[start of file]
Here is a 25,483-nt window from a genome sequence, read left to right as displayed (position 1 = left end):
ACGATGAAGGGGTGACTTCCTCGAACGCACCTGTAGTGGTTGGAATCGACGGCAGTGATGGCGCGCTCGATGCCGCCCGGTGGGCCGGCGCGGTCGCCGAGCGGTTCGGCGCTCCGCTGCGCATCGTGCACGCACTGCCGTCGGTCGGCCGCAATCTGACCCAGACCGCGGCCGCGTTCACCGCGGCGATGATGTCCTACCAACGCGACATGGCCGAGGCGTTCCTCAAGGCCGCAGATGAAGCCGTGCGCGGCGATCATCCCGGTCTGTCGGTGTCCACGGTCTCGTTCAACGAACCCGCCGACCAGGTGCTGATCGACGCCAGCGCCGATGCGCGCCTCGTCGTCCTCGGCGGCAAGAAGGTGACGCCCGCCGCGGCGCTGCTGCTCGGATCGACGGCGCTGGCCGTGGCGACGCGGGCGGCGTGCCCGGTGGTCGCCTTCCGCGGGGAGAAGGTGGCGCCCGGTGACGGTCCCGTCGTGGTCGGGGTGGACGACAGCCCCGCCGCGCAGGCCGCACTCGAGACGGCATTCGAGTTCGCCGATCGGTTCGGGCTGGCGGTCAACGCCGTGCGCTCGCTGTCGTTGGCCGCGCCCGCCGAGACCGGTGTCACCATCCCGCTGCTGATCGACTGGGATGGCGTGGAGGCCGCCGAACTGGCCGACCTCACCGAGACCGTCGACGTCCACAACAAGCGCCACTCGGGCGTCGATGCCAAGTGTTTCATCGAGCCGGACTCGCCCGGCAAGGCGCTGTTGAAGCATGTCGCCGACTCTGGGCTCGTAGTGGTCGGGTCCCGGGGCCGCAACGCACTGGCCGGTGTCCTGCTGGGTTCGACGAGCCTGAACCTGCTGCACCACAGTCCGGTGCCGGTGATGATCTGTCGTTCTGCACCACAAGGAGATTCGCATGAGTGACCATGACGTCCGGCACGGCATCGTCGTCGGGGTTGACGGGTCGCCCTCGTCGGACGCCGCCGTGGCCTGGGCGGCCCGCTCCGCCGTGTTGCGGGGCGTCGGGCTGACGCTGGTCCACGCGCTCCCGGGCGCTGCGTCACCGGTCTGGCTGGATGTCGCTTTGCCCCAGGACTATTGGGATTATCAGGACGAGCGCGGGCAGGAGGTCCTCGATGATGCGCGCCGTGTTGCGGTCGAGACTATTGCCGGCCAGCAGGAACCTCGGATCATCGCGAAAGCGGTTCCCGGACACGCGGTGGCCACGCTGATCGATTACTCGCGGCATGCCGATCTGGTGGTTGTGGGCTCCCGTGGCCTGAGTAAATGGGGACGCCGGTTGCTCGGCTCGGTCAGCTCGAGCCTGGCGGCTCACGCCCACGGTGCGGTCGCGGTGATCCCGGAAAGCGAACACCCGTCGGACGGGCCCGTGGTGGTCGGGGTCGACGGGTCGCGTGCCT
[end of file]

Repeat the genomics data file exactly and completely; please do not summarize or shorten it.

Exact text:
Here is a 25,483-nt window from a genome sequence, read left to right as displayed (position 1 = left end):
ACGATGAAGGGGTGACTTCCTCGAACGCACCTGTAGTGGTTGGAATCGACGGCAGTGATGGCGCGCTCGATGCCGCCCGGTGGGCCGGCGCGGTCGCCGAGCGGTTCGGCGCTCCGCTGCGCATCGTGCACGCACTGCCGTCGGTCGGCCGCAATCTGACCCAGACCGCGGCCGCGTTCACCGCGGCGATGATGTCCTACCAACGCGACATGGCCGAGGCGTTCCTCAAGGCCGCAGATGAAGCCGTGCGCGGCGATCATCCCGGTCTGTCGGTGTCCACGGTCTCGTTCAACGAACCCGCCGACCAGGTGCTGATCGACGCCAGCGCCGATGCGCGCCTCGTCGTCCTCGGCGGCAAGAAGGTGACGCCCGCCGCGGCGCTGCTGCTCGGATCGACGGCGCTGGCCGTGGCGACGCGGGCGGCGTGCCCGGTGGTCGCCTTCCGCGGGGAGAAGGTGGCGCCCGGTGACGGTCCCGTCGTGGTCGGGGTGGACGACAGCCCCGCCGCGCAGGCCGCACTCGAGACGGCATTCGAGTTCGCCGATCGGTTCGGGCTGGCGGTCAACGCCGTGCGCTCGCTGTCGTTGGCCGCGCCCGCCGAGACCGGTGTCACCATCCCGCTGCTGATCGACTGGGATGGCGTGGAGGCCGCCGAACTGGCCGACCTCACCGAGACCGTCGACGTCCACAACAAGCGCCACTCGGGCGTCGATGCCAAGTGTTTCATCGAGCCGGACTCGCCCGGCAAGGCGCTGTTGAAGCATGTCGCCGACTCTGGGCTCGTAGTGGTCGGGTCCCGGGGCCGCAACGCACTGGCCGGTGTCCTGCTGGGTTCGACGAGCCTGAACCTGCTGCACCACAGTCCGGTGCCGGTGATGATCTGTCGTTCTGCACCACAAGGAGATTCGCATGAGTGACCATGACGTCCGGCACGGCATCGTCGTCGGGGTTGACGGGTCGCCCTCGTCGGACGCCGCCGTGGCCTGGGCGGCCCGCTCCGCCGTGTTGCGGGGCGTCGGGCTGACGCTGGTCCACGCGCTCCCGGGCGCTGCGTCACCGGTCTGGCTGGATGTCGCTTTGCCCCAGGACTATTGGGATTATCAGGACGAGCGCGGGCAGGAGGTCCTCGATGATGCGCGCCGTGTTGCGGTCGAGACTATTGCCGGCCAGCAGGAACCTCGGATCATCGCGAAAGCGGTTCCCGGACACGCGGTGGCCACGCTGATCGATTACTCGCGGCATGCCGATCTGGTGGTTGTGGGCTCCCGTGGCCTGAGTAAATGGGGACGCCGGTTGCTCGGCTCGGTCAGCTCGAGCCTGGCGGCTCACGCCCACGGTGCGGTCGCGGTGATCCCGGAAAGCGAACACCCGTCGGACGGGCCCGTGGTGGTCGGGGTCGACGGGTCGCGTGCCT